Alma Mater Studiorum University of Bologna (UNIBO) contributes to MERLIN with the effort of researchers belonging to the Department of Chemistry “G. Ciamician”, operating mainly in the Ravenna Campus in the Environmental Sciences Lab “R. Sartori” (https://site.unibo.it/greenchemistry/en). The team is composed of organic chemists and environmental scientists with strong expertise in Green and Sustainable chemistry, with a special focus on the valorization of biomass and waste with alternative solvents and innovative protocols.
In the MERLIN project, UNIBO has the leadership of Task 2.3, thus the goal of developing processes to recover both high-quality polymer and aluminium from metalized multilayer flexible packaging.
Multilayer packaging systems are highly versatile materials largely exploited in the food industry as aseptic packaging for various goods. With the increase in the number of their everyday-life applications, the volume and typology of these laminated products in municipal solid waste have continuously increased and their recyclability has become an environmental and socio-economical issue. These composite materials are made of several laminated layers that can include paper, aluminium and polymers of different compositions (olefins and/or PET) for making the packaging impermeable and for preventing the contact of food with the aluminium layer. Their recycling is thus a big challenge in the circular economy vision.
The separation of layers in multi-layer metalized packaging materials is being developed in mild conditions by UNIBO through a process based on three fundamental steps: 1) dissolution or delamination of polymeric layers; 2) separation and recovery of aluminium and polymers; 3) recycling of the solvents and additives. UNIBO is investigating the use of lipophilic biobased solvents together with the use of innovative Switchable Hydrophilic Solvents and Surfactants (SHS and SAS), compounds that exploit the use of CO2 as a trigger to reversibly switch their properties, facilitate the separations, and bypass some energy-intensive steps that characterize many syntheses and processes. In comparison to traditional solvents or additives applied so far in the separation of layers in multi-layer materials on a lab-scale, the switchable ones offer undeniable advantages, since the recycled polymer and the solvent can be separated by applying CO2 as a polarity-modifier instead of by solvent evaporation. In this first year of the MERLIN project, UNIBO researchers have developed and optimized the methods, collecting samples and characterizing the recycled materials. The next steps will be the scale-up of the process and the strong interaction with partners dealing with upstream (waste material sorting) and downstream (monomers and polymers recycling) processes.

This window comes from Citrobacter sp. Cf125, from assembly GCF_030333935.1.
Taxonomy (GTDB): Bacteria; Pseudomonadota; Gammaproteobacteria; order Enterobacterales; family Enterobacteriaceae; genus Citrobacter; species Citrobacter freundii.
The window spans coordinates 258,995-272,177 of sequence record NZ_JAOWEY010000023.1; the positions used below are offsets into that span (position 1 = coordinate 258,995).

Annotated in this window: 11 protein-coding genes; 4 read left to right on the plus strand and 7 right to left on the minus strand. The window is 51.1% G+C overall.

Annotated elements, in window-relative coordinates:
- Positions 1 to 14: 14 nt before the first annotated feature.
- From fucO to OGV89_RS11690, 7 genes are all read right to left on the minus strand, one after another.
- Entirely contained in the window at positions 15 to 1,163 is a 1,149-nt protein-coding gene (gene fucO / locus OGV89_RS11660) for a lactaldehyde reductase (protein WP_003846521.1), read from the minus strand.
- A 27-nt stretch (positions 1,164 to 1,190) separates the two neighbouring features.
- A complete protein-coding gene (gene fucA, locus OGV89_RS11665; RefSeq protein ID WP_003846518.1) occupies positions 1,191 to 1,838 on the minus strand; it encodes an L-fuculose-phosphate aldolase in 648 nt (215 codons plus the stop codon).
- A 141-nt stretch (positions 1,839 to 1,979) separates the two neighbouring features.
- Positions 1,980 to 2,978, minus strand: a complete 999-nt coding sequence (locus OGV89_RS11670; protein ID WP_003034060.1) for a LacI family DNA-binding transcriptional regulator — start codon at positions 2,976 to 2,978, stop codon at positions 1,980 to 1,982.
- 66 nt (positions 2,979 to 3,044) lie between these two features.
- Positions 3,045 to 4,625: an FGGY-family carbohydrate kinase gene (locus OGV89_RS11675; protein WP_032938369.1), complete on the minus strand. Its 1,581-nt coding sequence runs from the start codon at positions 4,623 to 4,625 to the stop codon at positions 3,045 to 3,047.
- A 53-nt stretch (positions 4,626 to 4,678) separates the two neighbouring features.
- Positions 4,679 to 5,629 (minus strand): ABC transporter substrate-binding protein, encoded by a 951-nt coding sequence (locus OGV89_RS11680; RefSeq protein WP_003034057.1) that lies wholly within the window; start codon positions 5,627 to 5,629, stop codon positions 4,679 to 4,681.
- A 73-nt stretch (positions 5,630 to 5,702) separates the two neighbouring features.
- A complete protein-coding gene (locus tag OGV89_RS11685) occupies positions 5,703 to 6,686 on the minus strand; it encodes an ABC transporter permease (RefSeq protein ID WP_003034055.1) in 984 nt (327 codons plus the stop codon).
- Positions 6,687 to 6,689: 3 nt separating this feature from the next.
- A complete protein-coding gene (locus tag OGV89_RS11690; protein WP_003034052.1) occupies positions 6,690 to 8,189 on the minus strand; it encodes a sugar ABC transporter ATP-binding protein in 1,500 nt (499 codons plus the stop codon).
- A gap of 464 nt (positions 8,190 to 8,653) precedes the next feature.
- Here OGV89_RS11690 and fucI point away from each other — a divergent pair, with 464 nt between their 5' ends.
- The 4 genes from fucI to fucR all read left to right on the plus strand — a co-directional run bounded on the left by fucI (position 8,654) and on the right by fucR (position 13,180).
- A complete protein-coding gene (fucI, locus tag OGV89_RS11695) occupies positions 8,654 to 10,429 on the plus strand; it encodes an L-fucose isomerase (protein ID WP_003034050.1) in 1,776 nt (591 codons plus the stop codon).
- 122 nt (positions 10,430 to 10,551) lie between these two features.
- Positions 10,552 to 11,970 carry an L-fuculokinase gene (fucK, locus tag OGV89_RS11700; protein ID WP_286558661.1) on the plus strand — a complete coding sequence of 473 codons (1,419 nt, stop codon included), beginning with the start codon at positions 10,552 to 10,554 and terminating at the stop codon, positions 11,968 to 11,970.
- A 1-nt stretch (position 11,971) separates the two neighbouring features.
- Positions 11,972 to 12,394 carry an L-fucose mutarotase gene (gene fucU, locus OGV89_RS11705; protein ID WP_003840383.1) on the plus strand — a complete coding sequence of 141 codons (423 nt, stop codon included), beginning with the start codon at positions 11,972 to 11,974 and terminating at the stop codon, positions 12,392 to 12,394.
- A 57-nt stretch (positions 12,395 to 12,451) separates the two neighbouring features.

UNIBO: the MERLIN Research Team
Since its origins in 1088, Alma Mater has been research and student-centred hosting prominent figures from science and the arts. Based in five campuses (Bologna, Cesena, Forli, Ravenna, and Rimini) it offers a teaching catalogue diversified and tailored to the needs of present-day society: over 200 degree programmes among its 32 Departments and 11 Schools are offered to over 81,000 students. As a comprehensive research university, Alma Mater invests in the multidisciplinary cross-cultural approach and in the inseparable connection between research and teaching.
The Department of Chemistry “Giacomo Ciamician” is within the University a community of over 100 researchers who, thanks to their high skills in all areas of chemistry, have the mission of creating scientific culture through basic and applied research, its promotion and diffusion both through didactic activities and with a strong relationship of comparison and exchange with society and the business world. The Department has a long tradition of excellence in teaching, research and technology transfer in all sectors of the Chemical Sciences.
The Green Chemistry Lab is located in the Ravenna Campus. The research group deals with sustainable chemistry, the main activity is the characterization and synthesis of organic molecules, using more sustainable methods and technologies. The focus is on the use of renewable starting products or waste from a circular economy perspective, using alternative solvents and sustainable processes also from an energy point of view. The added value is to carry out these researches within the Environmental Sciences Laboratories, thus managing to combine the specialized synthesis and characterization techniques typical of organic chemistry with a multi and interdisciplinary approach more aimed at assessing the impact of products and processes on the environment.